Authors: Dagva, MB; Davaatseren, Ts; Vladimir, Kh


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Dagva, MB, Davaatseren, Ts & Vladimir, Kh 2016, 'Dealing with mine closure planning liabilities, opportunities and lessons learned', in AB Fourie & M Tibbett (eds), Mine Closure 2016: Proceedings of the 11th International Conference on Mine Closure, Australian Centre for Geomechanics, Perth, pp. 381-388,

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In 1978, Erdenet Mining Corporation (EMC or Erdenet) was established in accordance with a joint venture agreement between the governments of Mongolia and the former Soviet Union (51% and 49%, respectively). As one of the largest ore mining and processing operations in the world, the company produces approximately 530,000 tonnes of copper concentrate and 4,500 tonnes of molybdenum concentrates annually. The company plans to expand its productivity from 26 mtpa to 32 mtpa due to declining ore grade, to retain competiveness and also to hold revenue at a consistent level. Consequently, a number of issues became apparent that were not identified in the decision-making process for the expansion approval. What was initially thought to be a gradual process of developing and integrating mine closure plans (MCP) for the mine operations over the life-of-mine, this expansion now requires a MCP for the decommissioning of the old tailings storage facility (TSF) and a MCP incorporated into the design of the new TSF. This paper examines a number of issues and opportunities that accompany expansion changes to a 37 year old mine. Firstly, the MCP needs to be integrated into the company’s business plan. A mid term business plan update (2016 to 2025) is in progress. The number of items were determined which were relevant to mine closure within this timespan. For example, the existing TSF is at approximately 60% of its initial design capacity; a new TSF will need to be constructed during the next 10–14 years. The old TSF will require a MCP to deal with drainage and groundwater contamination, existing dust issues, rehabilitation and ongoing monitoring and remediation. By contrast, the new TSF will include mine closure considerations during the design, construction and operation; an ideal opportunity to reduce post-closure monitoring, costs and ongoing liabilities. Erdenet town was established in 1974 specifically for the mine and now has a population of around 110,000. Public participation will be adopted for the first time during the new TSF/MCP development process and for the old TSF closure. This paper will also touch on the changes in town dynamics since the mine’s conception and what this may mean to the mine closure process.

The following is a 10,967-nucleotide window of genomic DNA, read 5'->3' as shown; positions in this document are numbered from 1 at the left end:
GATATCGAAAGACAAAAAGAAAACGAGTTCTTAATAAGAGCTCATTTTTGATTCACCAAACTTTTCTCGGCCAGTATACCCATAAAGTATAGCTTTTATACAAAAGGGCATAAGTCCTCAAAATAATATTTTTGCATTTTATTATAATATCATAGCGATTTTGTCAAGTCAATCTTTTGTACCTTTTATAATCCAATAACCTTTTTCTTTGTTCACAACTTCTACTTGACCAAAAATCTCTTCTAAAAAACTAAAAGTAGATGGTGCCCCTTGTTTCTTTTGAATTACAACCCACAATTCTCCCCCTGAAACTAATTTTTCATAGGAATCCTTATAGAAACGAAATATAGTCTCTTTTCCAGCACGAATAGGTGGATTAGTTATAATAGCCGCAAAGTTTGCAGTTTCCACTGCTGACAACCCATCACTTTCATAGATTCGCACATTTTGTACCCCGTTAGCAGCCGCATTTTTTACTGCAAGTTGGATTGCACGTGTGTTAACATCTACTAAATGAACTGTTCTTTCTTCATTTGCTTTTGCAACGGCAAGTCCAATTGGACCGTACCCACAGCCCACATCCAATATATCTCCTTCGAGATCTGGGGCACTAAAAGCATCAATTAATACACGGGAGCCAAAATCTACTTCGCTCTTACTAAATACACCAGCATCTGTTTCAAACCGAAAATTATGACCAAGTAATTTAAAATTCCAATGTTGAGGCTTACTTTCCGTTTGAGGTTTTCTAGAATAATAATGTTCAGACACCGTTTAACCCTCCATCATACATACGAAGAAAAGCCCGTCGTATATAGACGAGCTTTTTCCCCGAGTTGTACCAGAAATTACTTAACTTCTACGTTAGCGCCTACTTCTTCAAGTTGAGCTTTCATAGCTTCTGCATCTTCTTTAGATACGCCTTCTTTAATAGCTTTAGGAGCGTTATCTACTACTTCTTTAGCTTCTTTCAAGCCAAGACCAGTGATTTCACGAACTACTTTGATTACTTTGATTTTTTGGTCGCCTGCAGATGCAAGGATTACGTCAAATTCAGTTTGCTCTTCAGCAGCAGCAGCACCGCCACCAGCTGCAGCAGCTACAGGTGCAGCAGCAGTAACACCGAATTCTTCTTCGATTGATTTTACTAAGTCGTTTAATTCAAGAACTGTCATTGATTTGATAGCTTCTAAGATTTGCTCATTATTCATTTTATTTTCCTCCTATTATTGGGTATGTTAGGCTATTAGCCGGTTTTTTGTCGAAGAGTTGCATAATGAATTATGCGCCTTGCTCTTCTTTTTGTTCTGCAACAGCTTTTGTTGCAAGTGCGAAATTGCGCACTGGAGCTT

Keywords: Erdenet, mine closure planning, TSF

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